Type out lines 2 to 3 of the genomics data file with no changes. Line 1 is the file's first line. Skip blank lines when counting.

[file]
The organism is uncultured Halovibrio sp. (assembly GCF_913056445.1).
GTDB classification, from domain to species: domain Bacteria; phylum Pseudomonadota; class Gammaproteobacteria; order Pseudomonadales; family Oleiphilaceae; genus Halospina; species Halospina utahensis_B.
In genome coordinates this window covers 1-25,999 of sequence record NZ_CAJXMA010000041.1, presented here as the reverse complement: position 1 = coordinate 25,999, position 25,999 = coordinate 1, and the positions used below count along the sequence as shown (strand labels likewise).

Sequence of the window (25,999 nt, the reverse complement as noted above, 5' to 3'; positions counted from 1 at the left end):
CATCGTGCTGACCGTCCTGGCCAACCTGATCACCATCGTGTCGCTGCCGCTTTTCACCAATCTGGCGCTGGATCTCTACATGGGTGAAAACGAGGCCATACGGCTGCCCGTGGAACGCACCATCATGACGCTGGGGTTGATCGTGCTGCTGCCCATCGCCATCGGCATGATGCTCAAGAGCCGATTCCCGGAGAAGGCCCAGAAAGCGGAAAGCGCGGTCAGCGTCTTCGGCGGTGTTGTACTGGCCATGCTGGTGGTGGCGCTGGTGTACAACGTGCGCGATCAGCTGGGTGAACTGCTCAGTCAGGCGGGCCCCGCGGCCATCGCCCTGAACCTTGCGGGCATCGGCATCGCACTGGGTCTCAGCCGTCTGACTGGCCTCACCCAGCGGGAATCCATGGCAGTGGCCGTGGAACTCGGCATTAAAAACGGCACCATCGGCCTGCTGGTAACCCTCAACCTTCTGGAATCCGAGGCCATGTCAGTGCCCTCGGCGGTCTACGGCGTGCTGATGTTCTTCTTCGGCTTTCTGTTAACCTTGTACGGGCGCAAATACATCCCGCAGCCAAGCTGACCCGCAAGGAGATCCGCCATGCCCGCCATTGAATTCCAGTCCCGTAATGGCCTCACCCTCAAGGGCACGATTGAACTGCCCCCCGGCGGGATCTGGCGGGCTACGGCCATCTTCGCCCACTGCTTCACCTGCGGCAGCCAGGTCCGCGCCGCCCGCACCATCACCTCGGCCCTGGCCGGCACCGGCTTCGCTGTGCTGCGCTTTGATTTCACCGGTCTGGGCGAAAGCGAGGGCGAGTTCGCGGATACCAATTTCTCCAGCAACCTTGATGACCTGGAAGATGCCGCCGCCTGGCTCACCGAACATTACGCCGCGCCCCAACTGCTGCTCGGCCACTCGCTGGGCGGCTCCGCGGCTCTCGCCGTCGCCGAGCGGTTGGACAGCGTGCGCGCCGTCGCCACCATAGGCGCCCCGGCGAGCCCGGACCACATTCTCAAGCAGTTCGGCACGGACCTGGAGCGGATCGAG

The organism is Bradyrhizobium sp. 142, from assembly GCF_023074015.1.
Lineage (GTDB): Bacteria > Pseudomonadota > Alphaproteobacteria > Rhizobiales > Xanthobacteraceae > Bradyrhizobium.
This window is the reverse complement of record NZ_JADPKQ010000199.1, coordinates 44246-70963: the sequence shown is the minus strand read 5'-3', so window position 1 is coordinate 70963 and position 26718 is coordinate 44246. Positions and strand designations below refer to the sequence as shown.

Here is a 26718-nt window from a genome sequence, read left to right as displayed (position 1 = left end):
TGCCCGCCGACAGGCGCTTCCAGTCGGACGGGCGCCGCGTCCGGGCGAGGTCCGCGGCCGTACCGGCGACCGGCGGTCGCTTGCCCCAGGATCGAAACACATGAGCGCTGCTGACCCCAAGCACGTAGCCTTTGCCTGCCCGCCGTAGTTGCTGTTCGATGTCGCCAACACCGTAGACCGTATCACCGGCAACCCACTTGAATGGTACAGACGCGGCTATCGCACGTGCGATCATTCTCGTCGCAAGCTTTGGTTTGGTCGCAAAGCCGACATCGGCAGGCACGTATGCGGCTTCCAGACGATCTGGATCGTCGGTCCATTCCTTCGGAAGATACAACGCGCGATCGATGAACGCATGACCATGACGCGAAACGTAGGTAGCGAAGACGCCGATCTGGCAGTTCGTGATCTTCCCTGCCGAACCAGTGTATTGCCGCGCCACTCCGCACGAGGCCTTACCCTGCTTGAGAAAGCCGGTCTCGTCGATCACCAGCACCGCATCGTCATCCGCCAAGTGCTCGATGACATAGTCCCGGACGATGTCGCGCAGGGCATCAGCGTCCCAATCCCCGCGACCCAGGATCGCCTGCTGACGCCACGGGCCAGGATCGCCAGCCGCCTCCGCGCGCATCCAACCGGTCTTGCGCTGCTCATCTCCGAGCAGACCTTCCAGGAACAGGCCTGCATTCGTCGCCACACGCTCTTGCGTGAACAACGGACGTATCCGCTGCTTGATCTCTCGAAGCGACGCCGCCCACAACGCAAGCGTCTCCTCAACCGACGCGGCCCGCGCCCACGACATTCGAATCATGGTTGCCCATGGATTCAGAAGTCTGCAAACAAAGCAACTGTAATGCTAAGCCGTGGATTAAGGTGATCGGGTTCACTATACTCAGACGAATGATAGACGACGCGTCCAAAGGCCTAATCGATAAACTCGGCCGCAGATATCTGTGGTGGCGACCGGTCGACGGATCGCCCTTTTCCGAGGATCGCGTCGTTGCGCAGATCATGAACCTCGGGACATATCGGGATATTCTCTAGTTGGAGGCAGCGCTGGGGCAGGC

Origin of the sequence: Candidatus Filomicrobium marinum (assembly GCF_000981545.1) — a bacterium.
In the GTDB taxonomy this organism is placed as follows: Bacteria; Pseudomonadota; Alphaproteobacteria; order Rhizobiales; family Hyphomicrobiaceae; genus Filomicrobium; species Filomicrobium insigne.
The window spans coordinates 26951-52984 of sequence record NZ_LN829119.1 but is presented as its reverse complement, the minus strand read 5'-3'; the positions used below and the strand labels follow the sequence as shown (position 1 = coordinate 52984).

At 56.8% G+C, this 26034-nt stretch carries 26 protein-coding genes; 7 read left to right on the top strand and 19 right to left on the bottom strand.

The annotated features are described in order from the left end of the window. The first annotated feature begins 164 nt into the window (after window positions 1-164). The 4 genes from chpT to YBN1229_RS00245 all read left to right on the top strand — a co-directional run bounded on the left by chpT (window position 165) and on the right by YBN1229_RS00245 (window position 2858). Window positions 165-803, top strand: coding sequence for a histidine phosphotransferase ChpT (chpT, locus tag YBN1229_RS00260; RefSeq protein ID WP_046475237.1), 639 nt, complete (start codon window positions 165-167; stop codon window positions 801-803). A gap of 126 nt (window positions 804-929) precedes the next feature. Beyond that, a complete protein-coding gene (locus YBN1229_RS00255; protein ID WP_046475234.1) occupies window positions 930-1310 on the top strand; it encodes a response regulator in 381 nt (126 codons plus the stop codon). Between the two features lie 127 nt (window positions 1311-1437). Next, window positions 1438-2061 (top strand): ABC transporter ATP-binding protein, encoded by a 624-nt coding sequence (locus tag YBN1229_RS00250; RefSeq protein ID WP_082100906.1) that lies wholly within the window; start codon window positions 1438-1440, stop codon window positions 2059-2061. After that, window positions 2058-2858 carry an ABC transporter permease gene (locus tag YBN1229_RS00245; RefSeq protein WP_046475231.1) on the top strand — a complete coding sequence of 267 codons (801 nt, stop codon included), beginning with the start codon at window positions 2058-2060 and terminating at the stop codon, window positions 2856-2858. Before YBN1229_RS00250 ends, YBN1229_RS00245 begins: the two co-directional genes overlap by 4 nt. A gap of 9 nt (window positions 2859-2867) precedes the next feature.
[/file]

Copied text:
GTDB classification, from domain to species: domain Bacteria; phylum Pseudomonadota; class Gammaproteobacteria; order Pseudomonadales; family Oleiphilaceae; genus Halospina; species Halospina utahensis_B.
In genome coordinates this window covers 1-25,999 of sequence record NZ_CAJXMA010000041.1, presented here as the reverse complement: position 1 = coordinate 25,999, position 25,999 = coordinate 1, and the positions used below count along the sequence as shown (strand labels likewise).